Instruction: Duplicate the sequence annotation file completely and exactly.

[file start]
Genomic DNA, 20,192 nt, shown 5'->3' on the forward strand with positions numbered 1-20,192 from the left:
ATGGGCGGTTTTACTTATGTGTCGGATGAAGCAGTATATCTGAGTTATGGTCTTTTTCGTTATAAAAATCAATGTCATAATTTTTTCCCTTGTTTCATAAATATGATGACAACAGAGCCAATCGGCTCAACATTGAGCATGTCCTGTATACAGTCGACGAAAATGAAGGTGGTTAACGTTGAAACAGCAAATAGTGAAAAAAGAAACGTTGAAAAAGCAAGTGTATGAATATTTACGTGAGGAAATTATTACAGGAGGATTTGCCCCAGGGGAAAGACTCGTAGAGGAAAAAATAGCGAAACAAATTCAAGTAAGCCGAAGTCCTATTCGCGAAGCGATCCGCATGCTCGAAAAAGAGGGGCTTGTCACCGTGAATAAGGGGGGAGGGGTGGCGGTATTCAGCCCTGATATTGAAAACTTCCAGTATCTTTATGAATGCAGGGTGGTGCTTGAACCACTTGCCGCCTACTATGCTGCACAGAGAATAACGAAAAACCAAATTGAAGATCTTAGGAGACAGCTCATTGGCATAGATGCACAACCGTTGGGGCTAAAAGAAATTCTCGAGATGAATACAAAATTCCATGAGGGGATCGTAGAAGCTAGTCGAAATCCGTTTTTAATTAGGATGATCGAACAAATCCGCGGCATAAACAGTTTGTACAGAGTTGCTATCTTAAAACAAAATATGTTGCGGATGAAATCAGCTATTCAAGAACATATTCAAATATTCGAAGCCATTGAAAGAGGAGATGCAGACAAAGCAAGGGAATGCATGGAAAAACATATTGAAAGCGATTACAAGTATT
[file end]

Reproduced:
Genomic DNA, 20,192 nt, shown 5'->3' on the forward strand with positions numbered 1-20,192 from the left:
ATGGGCGGTTTTACTTATGTGTCGGATGAAGCAGTATATCTGAGTTATGGTCTTTTTCGTTATAAAAATCAATGTCATAATTTTTTCCCTTGTTTCATAAATATGATGACAACAGAGCCAATCGGCTCAACATTGAGCATGTCCTGTATACAGTCGACGAAAATGAAGGTGGTTAACGTTGAAACAGCAAATAGTGAAAAAAGAAACGTTGAAAAAGCAAGTGTATGAATATTTACGTGAGGAAATTATTACAGGAGGATTTGCCCCAGGGGAAAGACTCGTAGAGGAAAAAATAGCGAAACAAATTCAAGTAAGCCGAAGTCCTATTCGCGAAGCGATCCGCATGCTCGAAAAAGAGGGGCTTGTCACCGTGAATAAGGGGGGAGGGGTGGCGGTATTCAGCCCTGATATTGAAAACTTCCAGTATCTTTATGAATGCAGGGTGGTGCTTGAACCACTTGCCGCCTACTATGCTGCACAGAGAATAACGAAAAACCAAATTGAAGATCTTAGGAGACAGCTCATTGGCATAGATGCACAACCGTTGGGGCTAAAAGAAATTCTCGAGATGAATACAAAATTCCATGAGGGGATCGTAGAAGCTAGTCGAAATCCGTTTTTAATTAGGATGATCGAACAAATCCGCGGCATAAACAGTTTGTACAGAGTTGCTATCTTAAAACAAAATATGTTGCGGATGAAATCAGCTATTCAAGAACATATTCAAATATTCGAAGCCATTGAAAGAGGAGATGCAGACAAAGCAAGGGAATGCATGGAAAAACATATTGAAAGCGATTACAAGTATT